Part 10: Lions, we’ve got lions

Photography and report by Bert Duplessis

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Around mid-day on August 18 we said our goodbyes at Kalamu Lagoon Camp and flew 20 minutes to Mfuwe, where we were met by a Robin Pope Safaris representative, for the less than 2 hour drive to Nsefu Camp. Nsefu is the oldest photographic safari camp in the entire South Luangwa National Park, having been established in 1951. The camp is still just like it has always been, on the same superb site with the same buildings (now slightly bigger with bathrooms added in the back). It lies on a huge bend in the Luangwa River, actually quite close (down-river) to Kaingo Camp, which is just on the opposite side of the Luangwa River. Nsefu has a striking location with 8 very comfortable rondavels (round bungalows) all with views of the river. Kathleen and I enjoyed a light lunch at the bar, with camp manager Vanessa. There was plenty to see in the way of wildlife, with baboons all over the place, as well as impala, and later on also three large buffalo quite close by at the camp waterhole which is lit at night. My only criticism would be that the rooms are noticeably close to each other, so there is not a whole lot of privacy. I suppose at the time when the camp was first built this was not much of an issue and of course it would be daft to tamper with something as well-established as Nsefu.

A dicey crossing point en route to Nsefu Camp. This road is being rebuilt so by next season this ought to be a breeze. Or maybe not.

Not much later, we drove past this small herd of elephant and got a bit of a ‘look’ from the matriarch

Who summarily proceeded to charge the vehicle, without any warning. Not a mock charge either

A thatched rondavel at Nsefu Camp

And this is what it looks like on the inside

I caught up on my trip report, we unpacked and then departed on an afternoon game drive. At first it was a bit quiet but we saw some good birds, and of course when you’re stopped looking at birds, you also tend to see other things. As a result we enjoyed some very good sightings of bushbuck and kudu. Just before sunset we had a front row seat with perfect lighting, of a pair of mating lions. I did manage to underexpose the photographs, which was a real pity as an opportunity like this might not ever come around again. Nonetheless, the pics turned out not too bad. After dark, we saw several more lions, so all in all it was a most very productive outing. The area clearly has lots of game, as we had expected.

I’m trying to get some photographs of birds in flight, with limited success thus far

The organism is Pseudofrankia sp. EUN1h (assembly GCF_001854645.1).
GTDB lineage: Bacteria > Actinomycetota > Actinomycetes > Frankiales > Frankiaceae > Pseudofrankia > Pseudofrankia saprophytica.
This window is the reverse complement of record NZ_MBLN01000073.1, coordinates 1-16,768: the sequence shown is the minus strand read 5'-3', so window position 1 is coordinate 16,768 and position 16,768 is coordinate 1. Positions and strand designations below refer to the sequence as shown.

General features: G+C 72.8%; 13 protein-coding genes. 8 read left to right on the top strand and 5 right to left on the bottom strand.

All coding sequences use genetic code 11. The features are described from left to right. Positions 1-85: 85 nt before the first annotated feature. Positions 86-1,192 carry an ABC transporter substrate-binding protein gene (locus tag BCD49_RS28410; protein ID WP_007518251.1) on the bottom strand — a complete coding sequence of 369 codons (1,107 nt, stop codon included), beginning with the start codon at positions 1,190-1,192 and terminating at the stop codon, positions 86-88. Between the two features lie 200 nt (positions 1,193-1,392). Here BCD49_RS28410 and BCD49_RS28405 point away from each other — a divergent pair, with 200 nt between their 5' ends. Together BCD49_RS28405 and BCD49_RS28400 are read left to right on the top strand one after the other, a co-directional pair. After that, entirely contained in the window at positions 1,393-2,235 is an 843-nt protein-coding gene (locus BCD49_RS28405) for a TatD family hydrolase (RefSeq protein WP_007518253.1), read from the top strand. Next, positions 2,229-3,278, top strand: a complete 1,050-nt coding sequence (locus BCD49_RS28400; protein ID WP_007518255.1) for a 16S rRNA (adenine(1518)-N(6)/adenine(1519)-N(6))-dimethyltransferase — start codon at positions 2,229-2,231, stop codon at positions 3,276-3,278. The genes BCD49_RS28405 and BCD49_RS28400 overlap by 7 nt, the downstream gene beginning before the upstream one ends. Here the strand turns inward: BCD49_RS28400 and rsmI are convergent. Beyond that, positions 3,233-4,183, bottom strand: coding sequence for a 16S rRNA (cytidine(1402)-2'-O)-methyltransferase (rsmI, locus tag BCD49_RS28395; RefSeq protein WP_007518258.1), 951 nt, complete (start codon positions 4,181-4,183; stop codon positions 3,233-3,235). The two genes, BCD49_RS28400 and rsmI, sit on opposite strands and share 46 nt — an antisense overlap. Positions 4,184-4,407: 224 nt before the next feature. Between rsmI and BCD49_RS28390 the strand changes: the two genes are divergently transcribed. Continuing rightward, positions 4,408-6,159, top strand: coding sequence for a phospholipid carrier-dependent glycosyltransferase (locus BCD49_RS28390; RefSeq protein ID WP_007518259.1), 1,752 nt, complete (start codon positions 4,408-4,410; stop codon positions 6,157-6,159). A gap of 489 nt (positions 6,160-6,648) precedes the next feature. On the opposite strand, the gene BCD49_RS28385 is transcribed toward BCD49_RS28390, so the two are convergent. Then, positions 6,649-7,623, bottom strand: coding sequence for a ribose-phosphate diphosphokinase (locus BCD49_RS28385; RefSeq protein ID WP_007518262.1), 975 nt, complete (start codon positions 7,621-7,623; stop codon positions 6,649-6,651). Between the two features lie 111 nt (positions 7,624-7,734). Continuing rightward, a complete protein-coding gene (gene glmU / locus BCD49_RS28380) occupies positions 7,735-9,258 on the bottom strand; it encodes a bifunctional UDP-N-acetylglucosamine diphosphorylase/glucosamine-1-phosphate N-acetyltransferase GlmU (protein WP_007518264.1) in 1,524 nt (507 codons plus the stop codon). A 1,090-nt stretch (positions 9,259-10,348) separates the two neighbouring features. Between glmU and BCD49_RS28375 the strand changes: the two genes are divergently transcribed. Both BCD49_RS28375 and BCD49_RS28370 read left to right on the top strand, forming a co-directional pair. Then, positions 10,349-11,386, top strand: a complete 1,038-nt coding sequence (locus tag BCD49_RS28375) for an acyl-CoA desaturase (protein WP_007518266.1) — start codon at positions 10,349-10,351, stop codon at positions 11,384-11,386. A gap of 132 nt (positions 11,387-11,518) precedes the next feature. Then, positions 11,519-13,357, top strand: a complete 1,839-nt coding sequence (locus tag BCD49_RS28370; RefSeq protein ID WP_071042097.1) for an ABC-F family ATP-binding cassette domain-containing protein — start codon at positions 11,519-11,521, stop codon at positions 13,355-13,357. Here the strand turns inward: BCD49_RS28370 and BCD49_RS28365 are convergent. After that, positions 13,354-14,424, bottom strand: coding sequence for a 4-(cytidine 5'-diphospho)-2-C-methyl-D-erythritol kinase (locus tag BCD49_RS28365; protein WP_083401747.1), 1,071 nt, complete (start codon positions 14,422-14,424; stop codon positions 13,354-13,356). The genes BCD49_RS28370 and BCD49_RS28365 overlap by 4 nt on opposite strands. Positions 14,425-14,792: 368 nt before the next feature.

This afternoon the game drive was all about lions

She had some plans

Lions mating is a quick ‘affair’ – it doesn’t take much more time than to look at this photographic sequence

The next morning, after an early breakfast, we did a short road transfer (in lieu of a game drive) to Tena Tena Camp, for a site inspection. En route, we saw severalmore lions, including one very conspicuous on an anthill.Tena Tena is a lovely little camp, with a very ‘classic’ safari feel. We looked at one of the large hybrid tents which had a very good view over a waterhole (or at least a marshy area), where there just happened to be a mother and calf elephant pair feeding. Naturally, we took some photographs. This is definitely a camp that would be worth including in a S. Luangwa itinerary. It has more privacy than Nsefu.

A room at Tena Tena

Interior view of one of the rooms at Tena Tena Camp

Two elephants on the edge of a dambo in front of Tena Tena Camp

Lounge area at Tena Tena

The view from the front of the camp; this is an oxbow lagoon – the Luangwa River is just beyond it

This morning we also saw many of the Thornicroft’s Giraffes

Some fairly big ones

To this really tiny little one

The lioness on the anthill

From Tena Tena, it was just a 15 minute trip to a Luangwa River crossing point, where we took a short banana boat trip across to the Mfuwe/Central sector, and from there a road transfer of approx. 1 hr 45 pst Mfuwe Lodge and the Main Gate, to Nkwali Camp, outside the reserve. Nkwali is a very pleasant and seemingly well run camp (it also serves as HQ for Robin Pope Safaris, whose offices are adjacent), on the banks of the Luangwa River. The camp has spacious thatched bungalows with outdoor shower/bathroom, mains electricity and wireless internet – at least in a few spots. Over the short time we were there, we met some interesting people from Germany (a fellow opera lover, thanks for the hint about Edita Gruberova!) and the UK, enjoyed a really excellent lunch and dinner, caught up on some work and skipped the afternoon game drive. This would be a very good camp for a first and/or last night stay, when starting or ending a S. Luangwa trip. Camp manager Michelle was most helpful and also gave us some valuable insights into the Walking Mobile safaris. Nkwali is definitely a place we would like to return to at some stage. We were very pleased to meet Jo Pope who spent quite a bit of time with us, and who conducted us on a very thorough and extremely fascinating inspection of the Luangwa House and Robin’s House, both of which are superb accommodation options for families or small groups of friends/associates. 

Crossing the Luangwa River

Halfway across

En route to Nkwali we saw quite a lot of game including this puku

And several zebras including this rather feisty one

Elephants just have so much character

The front entrance to this intriguing castle-like edifice – Luangwa House near Nkwali

Part of the living room & lounge area at Luangwa House

Interior of the main bedroom at Luangwa House

The pool at Luangwa House

Our bedroom at Nkwali Camp

Another view from the open front side of the room

We kept finding tiny little tree frogs in odd areas in our rooms

 

Continue to Part 11

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